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We flitted to Newhaven, ‘up the Raw’ was such a change,
Because those ‘Bow-tow’s’ spoke a language that sounded very strange.
They use to call us ‘furrenners’ , in a tongue we’d never heard,
“Awa ye gang hame ower the brig", our feelings were not spared.
But when I made some new pals the friendships they did gel
I found they were the same as us, and played our street games well,
‘Kick-the can’, and ‘chain tig’ where everyone would hide,
‘Leavoy’ , and the ‘cuddy whechts’ and ‘fitba five-a-side’.
Getting a 'he-a-hoy” on lorries, the drivers always kent.
That we were hinging on the back as they went slowly roond the bend,
Lassies playing ‘skippies’, singing verses all in rhyme,
Playin ‘Dodgie’ with a tennis ball, that was soaking wet with grime,
And if it hit you on the leg, it almost left you lame,
But you rubbed it, and forgot the pain, and went on with the game.
Playing ‘bools’ with ‘glassie’s’, or with ‘steelies’ from your bags,
And ‘droppies’ with the ‘ciggie cards’ from men that smoked the fags.
We all attended Vickie school, the only one around,
And if you won a bursary. you went to Trinity’s hallowed ground.
Auld Dykes, he owned a Fyfie, an open fishing smack,
He trawled for herrings in the Forth, and to the Market sold his catch.
In Joe Croan’s roond the Halley, herrings were gutted, dipped in vats,,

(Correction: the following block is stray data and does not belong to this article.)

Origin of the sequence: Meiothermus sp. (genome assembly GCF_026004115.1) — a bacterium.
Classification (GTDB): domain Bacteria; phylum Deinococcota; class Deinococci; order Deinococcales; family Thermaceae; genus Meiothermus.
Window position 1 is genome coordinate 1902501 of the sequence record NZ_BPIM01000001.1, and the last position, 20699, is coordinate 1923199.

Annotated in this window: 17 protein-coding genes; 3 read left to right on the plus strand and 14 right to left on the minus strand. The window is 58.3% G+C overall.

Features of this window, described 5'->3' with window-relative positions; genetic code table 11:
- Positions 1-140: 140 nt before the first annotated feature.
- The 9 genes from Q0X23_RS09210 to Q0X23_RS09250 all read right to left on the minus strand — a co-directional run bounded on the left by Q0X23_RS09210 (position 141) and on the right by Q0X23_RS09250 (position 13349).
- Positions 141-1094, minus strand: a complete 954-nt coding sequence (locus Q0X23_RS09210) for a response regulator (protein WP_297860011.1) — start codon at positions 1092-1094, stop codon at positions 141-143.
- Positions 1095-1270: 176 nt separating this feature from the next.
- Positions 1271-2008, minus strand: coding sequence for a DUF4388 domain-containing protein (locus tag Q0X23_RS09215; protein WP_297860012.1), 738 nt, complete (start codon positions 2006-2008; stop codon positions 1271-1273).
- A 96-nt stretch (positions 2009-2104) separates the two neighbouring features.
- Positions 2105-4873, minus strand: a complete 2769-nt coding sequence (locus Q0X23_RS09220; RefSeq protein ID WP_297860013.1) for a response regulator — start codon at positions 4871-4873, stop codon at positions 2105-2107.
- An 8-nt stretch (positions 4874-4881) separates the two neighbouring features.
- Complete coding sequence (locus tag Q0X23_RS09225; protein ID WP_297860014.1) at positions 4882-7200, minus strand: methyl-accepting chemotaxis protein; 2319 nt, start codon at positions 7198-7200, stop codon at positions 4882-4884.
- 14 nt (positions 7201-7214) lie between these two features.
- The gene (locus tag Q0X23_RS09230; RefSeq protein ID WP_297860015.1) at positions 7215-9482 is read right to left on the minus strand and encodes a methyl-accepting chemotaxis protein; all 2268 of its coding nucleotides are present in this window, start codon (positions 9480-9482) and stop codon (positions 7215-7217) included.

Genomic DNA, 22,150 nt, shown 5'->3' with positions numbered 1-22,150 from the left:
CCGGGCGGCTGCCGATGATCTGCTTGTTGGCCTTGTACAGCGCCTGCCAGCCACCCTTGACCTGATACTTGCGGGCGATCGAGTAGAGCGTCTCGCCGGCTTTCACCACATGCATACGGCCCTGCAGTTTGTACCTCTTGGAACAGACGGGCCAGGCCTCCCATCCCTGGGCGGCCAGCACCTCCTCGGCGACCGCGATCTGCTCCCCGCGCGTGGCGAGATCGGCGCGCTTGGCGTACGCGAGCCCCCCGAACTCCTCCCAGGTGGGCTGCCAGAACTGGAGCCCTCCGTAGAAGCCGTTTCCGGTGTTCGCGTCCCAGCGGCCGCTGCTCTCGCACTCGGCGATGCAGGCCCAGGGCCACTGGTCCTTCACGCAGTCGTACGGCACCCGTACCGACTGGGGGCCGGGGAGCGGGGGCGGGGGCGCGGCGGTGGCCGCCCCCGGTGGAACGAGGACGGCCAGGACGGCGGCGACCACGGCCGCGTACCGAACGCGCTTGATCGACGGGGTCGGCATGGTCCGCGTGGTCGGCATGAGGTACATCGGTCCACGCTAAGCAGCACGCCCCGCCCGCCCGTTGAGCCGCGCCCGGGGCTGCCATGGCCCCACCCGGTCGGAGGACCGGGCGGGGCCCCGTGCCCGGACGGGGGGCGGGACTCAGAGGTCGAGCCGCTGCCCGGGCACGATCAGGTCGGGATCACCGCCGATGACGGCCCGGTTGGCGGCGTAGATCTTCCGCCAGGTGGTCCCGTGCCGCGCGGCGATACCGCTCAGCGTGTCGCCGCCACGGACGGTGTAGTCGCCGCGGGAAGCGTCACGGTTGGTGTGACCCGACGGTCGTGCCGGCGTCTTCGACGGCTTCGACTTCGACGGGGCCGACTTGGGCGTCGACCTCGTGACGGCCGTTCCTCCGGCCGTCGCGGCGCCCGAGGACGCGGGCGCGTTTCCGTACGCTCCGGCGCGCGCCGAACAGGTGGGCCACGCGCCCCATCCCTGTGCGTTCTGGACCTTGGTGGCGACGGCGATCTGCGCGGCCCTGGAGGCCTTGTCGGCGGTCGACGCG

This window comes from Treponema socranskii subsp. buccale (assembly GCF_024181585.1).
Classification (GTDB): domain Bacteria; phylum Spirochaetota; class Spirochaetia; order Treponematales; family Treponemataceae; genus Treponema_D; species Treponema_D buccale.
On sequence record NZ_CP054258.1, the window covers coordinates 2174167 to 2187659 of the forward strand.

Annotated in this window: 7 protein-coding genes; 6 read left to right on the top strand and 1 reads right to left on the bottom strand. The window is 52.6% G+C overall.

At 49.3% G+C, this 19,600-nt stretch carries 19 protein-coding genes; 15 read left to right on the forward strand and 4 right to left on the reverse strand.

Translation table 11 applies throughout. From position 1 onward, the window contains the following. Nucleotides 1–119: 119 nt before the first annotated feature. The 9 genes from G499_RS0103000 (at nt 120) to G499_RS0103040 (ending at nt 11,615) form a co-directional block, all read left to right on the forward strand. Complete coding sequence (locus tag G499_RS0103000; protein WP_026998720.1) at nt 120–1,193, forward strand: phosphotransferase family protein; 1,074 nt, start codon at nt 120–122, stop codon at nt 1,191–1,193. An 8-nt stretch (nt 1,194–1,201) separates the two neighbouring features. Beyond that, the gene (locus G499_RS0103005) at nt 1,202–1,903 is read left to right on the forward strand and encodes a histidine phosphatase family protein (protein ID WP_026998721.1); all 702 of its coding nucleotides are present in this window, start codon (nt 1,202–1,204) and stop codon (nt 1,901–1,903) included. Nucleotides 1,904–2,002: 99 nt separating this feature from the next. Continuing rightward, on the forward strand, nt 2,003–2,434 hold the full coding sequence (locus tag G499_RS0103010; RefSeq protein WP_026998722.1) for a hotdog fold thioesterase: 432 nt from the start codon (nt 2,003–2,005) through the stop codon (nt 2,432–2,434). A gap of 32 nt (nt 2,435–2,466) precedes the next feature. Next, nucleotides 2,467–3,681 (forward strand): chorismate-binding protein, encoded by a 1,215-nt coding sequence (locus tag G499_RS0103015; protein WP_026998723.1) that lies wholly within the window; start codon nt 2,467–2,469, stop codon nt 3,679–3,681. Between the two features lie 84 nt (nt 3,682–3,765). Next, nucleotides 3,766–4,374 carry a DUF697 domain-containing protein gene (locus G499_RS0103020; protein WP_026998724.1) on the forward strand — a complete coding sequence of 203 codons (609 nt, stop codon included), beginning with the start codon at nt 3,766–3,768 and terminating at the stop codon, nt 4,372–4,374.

And lassies, red up tae there elbows, put the herrings on the slats,
Then hung them on the tenter hooks and they were smoked all through the night .
And when the kippers came oot gleaming red, they were a bonnie sight.
The fishwives loaded up their creels and sold fish from their stall,
And as they sold their ‘pawkle’, you could hear their haunting call
“Wha’ll buy ma caller herrin'?” in voices sounding hoarse
“They’re awfy bonnie herrin', new drawn oot frae the Forth”
All gather at the lighthouse we dared creep aroond the ledge, of course
Ye had tae watch yer every step or you fell into the Forth
But the ‘Bow-tows’ are now history, 'cause they bull-dozed all their homes,
Now all the incomers have are stories, kept in massive treasured tomes.
The picture shows the small single end we lived in at New Lane known as ‘Up the Raw’. The first upstairs window on the left was our little flat and at the top of the stair the black door was the ‘lavvy’ which was shared. They were days I shall never forget.
Peter Sellars 1998
|The Great Michael|
|Oysters, Fish, Whales|
|Defence and War|
|Chains and Trains|
|Victoria Primary School|
|Darwin and Co|
|Roll of Honour|
|St Andrew's 1970|
|Fisher Wives Choir|
|Free Fishermens Society|
|Newhaven's Forth Pilots|
|Pubs, Inns, Hotels|
|Newhaven Fishermen's Lives|
|To Those In Peril|
|Newhaveners in South Africa|
|Fishing Boats 1868|
|Eyemouth Fishing Disaster|
|The Trawler Margaret Paton|
|John Young and Willie Linton|
|An Ode to Fisher Lassies|
|On Main Street|
|The Pier Parliament|
|A Newhaven Childhood|
|Newhaven's Changing Face|
|Up The Raw|
|Newhaven Bools Rules|
|Hill and Adamson|
|Fishing and Boats|
|Bairns In Uniform|
|Doors Open Survey|